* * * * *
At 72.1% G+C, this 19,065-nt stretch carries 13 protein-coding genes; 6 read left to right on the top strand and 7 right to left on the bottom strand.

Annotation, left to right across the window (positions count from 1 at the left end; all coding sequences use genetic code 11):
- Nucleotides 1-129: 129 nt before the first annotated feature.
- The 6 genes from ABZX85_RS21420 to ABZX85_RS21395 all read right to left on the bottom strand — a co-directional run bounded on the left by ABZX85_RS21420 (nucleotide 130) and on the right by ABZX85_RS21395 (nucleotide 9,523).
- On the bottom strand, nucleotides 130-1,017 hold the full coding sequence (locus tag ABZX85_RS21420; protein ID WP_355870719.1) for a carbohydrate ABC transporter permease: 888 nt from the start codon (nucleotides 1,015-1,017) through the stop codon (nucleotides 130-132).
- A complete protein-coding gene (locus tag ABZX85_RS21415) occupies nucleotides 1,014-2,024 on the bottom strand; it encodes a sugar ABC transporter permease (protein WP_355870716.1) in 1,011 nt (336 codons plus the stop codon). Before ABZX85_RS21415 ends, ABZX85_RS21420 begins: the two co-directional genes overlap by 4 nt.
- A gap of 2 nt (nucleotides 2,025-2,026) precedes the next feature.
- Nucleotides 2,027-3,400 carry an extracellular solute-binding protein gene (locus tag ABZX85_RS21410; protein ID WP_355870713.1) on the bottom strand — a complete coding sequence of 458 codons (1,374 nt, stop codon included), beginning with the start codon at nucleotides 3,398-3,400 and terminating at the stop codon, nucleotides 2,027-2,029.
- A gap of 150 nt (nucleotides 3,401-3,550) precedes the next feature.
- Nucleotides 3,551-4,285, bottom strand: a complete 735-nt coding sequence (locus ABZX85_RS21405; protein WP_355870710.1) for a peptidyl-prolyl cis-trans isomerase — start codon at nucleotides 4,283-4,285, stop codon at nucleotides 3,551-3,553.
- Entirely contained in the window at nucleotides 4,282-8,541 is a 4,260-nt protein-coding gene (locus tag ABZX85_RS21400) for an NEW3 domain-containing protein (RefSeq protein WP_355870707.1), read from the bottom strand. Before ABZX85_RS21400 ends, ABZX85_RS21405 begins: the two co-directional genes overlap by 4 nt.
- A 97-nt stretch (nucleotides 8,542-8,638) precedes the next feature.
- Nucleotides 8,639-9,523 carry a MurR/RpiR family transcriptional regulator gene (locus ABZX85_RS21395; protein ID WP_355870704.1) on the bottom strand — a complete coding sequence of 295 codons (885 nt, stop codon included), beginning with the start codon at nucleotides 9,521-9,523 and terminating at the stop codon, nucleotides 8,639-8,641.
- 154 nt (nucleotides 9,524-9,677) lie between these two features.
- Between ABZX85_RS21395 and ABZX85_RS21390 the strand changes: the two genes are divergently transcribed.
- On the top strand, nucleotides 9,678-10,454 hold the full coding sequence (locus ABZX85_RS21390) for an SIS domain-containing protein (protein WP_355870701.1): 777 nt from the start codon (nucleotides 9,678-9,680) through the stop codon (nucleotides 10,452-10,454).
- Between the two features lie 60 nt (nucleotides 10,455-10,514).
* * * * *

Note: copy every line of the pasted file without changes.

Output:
At 72.1% G+C, this 19,065-nt stretch carries 13 protein-coding genes; 6 read left to right on the top strand and 7 right to left on the bottom strand.

Annotation, left to right across the window (positions count from 1 at the left end; all coding sequences use genetic code 11):
- Nucleotides 1-129: 129 nt before the first annotated feature.
- The 6 genes from ABZX85_RS21420 to ABZX85_RS21395 all read right to left on the bottom strand — a co-directional run bounded on the left by ABZX85_RS21420 (nucleotide 130) and on the right by ABZX85_RS21395 (nucleotide 9,523).
- On the bottom strand, nucleotides 130-1,017 hold the full coding sequence (locus tag ABZX85_RS21420; protein ID WP_355870719.1) for a carbohydrate ABC transporter permease: 888 nt from the start codon (nucleotides 1,015-1,017) through the stop codon (nucleotides 130-132).
- A complete protein-coding gene (locus tag ABZX85_RS21415) occupies nucleotides 1,014-2,024 on the bottom strand; it encodes a sugar ABC transporter permease (protein WP_355870716.1) in 1,011 nt (336 codons plus the stop codon). Before ABZX85_RS21415 ends, ABZX85_RS21420 begins: the two co-directional genes overlap by 4 nt.
- A gap of 2 nt (nucleotides 2,025-2,026) precedes the next feature.
- Nucleotides 2,027-3,400 carry an extracellular solute-binding protein gene (locus tag ABZX85_RS21410; protein ID WP_355870713.1) on the bottom strand — a complete coding sequence of 458 codons (1,374 nt, stop codon included), beginning with the start codon at nucleotides 3,398-3,400 and terminating at the stop codon, nucleotides 2,027-2,029.
- A gap of 150 nt (nucleotides 3,401-3,550) precedes the next feature.
- Nucleotides 3,551-4,285, bottom strand: a complete 735-nt coding sequence (locus ABZX85_RS21405; protein WP_355870710.1) for a peptidyl-prolyl cis-trans isomerase — start codon at nucleotides 4,283-4,285, stop codon at nucleotides 3,551-3,553.
- Entirely contained in the window at nucleotides 4,282-8,541 is a 4,260-nt protein-coding gene (locus tag ABZX85_RS21400) for an NEW3 domain-containing protein (RefSeq protein WP_355870707.1), read from the bottom strand. Before ABZX85_RS21400 ends, ABZX85_RS21405 begins: the two co-directional genes overlap by 4 nt.
- A 97-nt stretch (nucleotides 8,542-8,638) precedes the next feature.
- Nucleotides 8,639-9,523 carry a MurR/RpiR family transcriptional regulator gene (locus ABZX85_RS21395; protein ID WP_355870704.1) on the bottom strand — a complete coding sequence of 295 codons (885 nt, stop codon included), beginning with the start codon at nucleotides 9,521-9,523 and terminating at the stop codon, nucleotides 8,639-8,641.
- 154 nt (nucleotides 9,524-9,677) lie between these two features.
- Between ABZX85_RS21395 and ABZX85_RS21390 the strand changes: the two genes are divergently transcribed.
- On the top strand, nucleotides 9,678-10,454 hold the full coding sequence (locus ABZX85_RS21390) for an SIS domain-containing protein (protein WP_355870701.1): 777 nt from the start codon (nucleotides 9,678-9,680) through the stop codon (nucleotides 10,452-10,454).
- Between the two features lie 60 nt (nucleotides 10,455-10,514).